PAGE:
“Egypt before the Revolution”: Per Munther’s Leica

Cairo, 15 January 1850

[…] Here we are then, in Egypt, the land of the Pharoahs, the land of the Ptolemies, the kingdom of Cleopatra (as they say in the grand style). Here we are, and here we abide, with our heads shaven as clean as your knee, smoking long pipes and drinking our coffee lying on divans. What can I say? How can I write to you about it? I have scarcely recovered from my initial astonishment.

 

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Cover Art for FLICK, the Cairo International Film Festival 2014 Bulletin, Issues #1-10

DRY NILE SONG

Sing, Adaweyah! of the microbus’s wrath

That, rattling death and venom-fuming, a demented sphinx,

Carves through the flesh of traffic like missilery,

And brings car-owning Pasha to his knee.

Sing of the asphalt urchin, creature of the dust

Who in its smoggy wake performs noir rites;

His muffled yelps, as pædocock stretches his child’s asshole,

Transforming into clouds.

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RC: A Story in Tweets

Baba shows up the night Murad’s body arrives. It’s revolution day, he says. How come you’re not celebrating? Ghosts are funny that way.

Murad came back in two packages. He was hit in the neck, they said. The squall of ammo was such the head wouldn’t stay in place.

After Mama was hauled to Tante Loulou’s I arranged him on a mattress in the living room, then I sat thinking how he hated the army.

I’d hated it too, twelve years before. Even though at that time conscripts weren’t being screwed. But to be in the barracks on July 23…

The Gunmen had timed it to make a point. The army is the state is the infidels is the enemy, they believe. And July 23, 1952? A coup.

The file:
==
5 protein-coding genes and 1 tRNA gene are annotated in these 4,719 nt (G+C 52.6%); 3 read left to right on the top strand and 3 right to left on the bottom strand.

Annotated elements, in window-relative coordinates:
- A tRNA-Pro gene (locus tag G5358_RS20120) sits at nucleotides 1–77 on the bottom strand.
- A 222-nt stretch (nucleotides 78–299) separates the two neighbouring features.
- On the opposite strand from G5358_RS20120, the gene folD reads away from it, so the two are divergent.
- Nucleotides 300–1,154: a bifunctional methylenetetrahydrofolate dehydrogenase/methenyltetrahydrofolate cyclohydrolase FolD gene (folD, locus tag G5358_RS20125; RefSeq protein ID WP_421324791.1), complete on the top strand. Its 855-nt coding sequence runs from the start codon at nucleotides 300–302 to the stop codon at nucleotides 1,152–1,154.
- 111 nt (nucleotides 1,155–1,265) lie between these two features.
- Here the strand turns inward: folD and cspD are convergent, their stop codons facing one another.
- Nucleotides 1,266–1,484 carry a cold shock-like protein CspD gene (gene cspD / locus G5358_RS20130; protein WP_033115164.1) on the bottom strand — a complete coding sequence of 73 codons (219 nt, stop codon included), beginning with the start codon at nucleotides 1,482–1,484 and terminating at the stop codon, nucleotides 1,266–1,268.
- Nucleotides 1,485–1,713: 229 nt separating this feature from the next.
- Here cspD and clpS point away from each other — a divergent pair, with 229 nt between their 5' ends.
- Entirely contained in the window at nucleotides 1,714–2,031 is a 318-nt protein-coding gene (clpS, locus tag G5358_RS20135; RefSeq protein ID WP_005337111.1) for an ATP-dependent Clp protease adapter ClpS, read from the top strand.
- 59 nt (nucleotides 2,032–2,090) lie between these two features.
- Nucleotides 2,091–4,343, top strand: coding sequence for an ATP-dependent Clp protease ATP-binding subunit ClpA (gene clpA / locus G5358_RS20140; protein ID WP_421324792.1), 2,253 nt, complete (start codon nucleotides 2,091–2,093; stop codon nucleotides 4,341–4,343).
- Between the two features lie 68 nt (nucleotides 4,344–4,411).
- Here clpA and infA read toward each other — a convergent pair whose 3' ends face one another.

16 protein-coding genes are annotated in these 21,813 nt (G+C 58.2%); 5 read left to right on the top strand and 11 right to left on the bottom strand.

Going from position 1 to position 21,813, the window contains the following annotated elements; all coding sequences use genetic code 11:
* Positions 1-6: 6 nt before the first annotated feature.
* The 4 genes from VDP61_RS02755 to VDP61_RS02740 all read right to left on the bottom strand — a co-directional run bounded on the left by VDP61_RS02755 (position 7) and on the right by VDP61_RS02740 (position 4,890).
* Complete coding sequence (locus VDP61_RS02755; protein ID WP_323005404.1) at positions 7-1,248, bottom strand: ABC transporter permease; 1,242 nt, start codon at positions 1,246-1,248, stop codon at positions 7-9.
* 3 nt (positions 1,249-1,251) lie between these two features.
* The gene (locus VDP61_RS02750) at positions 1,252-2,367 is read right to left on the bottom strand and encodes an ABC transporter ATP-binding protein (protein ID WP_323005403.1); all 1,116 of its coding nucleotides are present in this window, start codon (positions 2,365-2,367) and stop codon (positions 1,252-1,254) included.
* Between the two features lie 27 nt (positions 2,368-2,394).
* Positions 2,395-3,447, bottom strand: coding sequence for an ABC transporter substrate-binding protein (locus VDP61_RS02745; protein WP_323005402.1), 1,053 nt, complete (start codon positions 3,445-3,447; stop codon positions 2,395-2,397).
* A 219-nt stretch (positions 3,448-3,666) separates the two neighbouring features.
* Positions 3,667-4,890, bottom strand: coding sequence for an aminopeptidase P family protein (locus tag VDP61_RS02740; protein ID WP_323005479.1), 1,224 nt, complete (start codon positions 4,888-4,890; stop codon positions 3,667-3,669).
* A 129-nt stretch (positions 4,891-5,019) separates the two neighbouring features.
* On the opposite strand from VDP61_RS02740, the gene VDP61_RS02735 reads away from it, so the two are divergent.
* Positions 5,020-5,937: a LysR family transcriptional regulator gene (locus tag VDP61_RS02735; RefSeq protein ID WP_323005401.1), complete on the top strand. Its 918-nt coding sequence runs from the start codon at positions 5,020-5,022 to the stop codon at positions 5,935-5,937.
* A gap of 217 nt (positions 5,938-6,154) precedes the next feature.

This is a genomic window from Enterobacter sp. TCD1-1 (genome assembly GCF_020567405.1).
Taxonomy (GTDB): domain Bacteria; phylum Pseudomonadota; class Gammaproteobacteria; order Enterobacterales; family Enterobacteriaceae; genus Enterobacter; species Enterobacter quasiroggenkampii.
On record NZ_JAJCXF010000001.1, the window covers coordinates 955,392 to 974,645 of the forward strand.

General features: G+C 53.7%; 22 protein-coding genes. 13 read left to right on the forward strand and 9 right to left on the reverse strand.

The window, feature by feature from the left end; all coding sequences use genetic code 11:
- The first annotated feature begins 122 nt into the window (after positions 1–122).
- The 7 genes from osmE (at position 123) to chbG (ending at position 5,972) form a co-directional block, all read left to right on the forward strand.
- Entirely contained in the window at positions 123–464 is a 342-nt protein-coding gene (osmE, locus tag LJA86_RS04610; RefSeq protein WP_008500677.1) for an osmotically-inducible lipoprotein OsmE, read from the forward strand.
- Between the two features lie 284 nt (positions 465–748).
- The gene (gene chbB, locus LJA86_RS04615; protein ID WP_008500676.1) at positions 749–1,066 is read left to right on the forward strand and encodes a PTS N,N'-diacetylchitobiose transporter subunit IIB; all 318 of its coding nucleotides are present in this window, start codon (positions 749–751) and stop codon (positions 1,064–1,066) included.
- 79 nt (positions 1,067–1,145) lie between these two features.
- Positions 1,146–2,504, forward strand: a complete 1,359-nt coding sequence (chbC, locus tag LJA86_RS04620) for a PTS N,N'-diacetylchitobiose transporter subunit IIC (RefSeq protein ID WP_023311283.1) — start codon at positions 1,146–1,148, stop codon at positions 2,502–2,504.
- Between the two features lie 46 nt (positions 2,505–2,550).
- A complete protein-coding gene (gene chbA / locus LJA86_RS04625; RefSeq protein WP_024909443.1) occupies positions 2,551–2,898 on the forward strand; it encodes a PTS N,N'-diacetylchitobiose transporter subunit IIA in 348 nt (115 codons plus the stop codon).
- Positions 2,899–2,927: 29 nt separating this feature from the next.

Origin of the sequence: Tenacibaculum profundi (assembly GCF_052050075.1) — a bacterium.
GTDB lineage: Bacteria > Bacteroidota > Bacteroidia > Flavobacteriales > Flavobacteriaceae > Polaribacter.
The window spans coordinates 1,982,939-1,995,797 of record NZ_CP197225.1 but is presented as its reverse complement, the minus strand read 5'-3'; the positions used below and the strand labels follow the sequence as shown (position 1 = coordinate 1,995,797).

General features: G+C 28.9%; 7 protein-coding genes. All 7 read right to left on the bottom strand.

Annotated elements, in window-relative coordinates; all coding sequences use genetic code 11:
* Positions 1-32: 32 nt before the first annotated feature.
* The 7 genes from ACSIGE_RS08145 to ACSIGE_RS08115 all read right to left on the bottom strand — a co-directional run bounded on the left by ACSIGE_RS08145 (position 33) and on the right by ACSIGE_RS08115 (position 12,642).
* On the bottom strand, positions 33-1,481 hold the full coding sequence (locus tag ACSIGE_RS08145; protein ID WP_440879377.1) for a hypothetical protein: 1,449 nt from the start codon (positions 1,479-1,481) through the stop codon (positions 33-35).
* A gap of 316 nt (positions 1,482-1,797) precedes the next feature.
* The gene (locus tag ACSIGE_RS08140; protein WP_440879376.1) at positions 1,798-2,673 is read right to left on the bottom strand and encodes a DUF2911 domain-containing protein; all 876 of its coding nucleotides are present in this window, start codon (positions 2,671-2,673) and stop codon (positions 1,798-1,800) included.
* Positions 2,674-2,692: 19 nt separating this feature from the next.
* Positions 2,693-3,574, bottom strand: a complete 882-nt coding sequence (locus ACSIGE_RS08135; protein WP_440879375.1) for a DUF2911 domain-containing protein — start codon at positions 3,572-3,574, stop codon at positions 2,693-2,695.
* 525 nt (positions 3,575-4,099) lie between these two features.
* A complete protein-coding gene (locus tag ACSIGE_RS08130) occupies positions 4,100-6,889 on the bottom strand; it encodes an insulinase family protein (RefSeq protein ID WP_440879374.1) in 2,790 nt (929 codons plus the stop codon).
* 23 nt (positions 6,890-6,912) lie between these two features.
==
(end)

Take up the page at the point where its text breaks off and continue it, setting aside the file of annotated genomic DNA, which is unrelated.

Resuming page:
It’s the coup you call R that WE call bloody C. How about everyone just calls it RC, I was thinking. Then I remembered.

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Hoarseness: A Legend of Contemporary Cairo

The White Review

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U. Mubarak

It kind of grows out of traffic. The staccato hiss of an exhaust pipe begins to sound like record scratching. Skidding and braking, the vehicles resume their car horn concerto. Braying, bawling, crashing, farting, fortissimo hustling cut in. Then comes the imperious vroom of a makana – the Arabic corruption of the Italian word for ‘machine’ – as a motorcycle is called on the streets of Cairo…

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Jassmi, Take Three

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When a UAE-based Palestinian friend sends me a link to the Emirati singer Hussein Al-Jassmi’s hit Boshret khair (or “Good Tidings”), I wonder what she finds remarkable about the video. After Tesslam el ayadi (or “Saved be the hands”), Boshret khair — written by the mainstream lyricist Ayman Bahgat Qamar and composed by the notoriously anti-“revolution”, conspiracy-theorising musician Amr Mustafa — is the second and by far the more tasteful anthem of 30 June-3 July 2013. Its aim is to encourage a high turnout in the presidential elections, to bolster up the legitimacy of the current democratic process.

Quoting the lyrics, “Don’t begrudge [Egypt] your vote,” my friend turns out to be taken with the irony of Egyptians being urged onto the ballots by a citizen in a country where no voting is allowed whatsoever. She seems to find dark humour in the fact.

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RT @sultans_seal: Tweets through a glass pane

@Sultans_Seal

rakha_youssef_ 3

If not being allowed to have strong opinions is not I’m not sure what is

Western outrage at ‘s treatment of continues to shock and awe me. Where do you get off, people?

People who see the west as an end in itself are the mirror image of people who see it as the source of all evil

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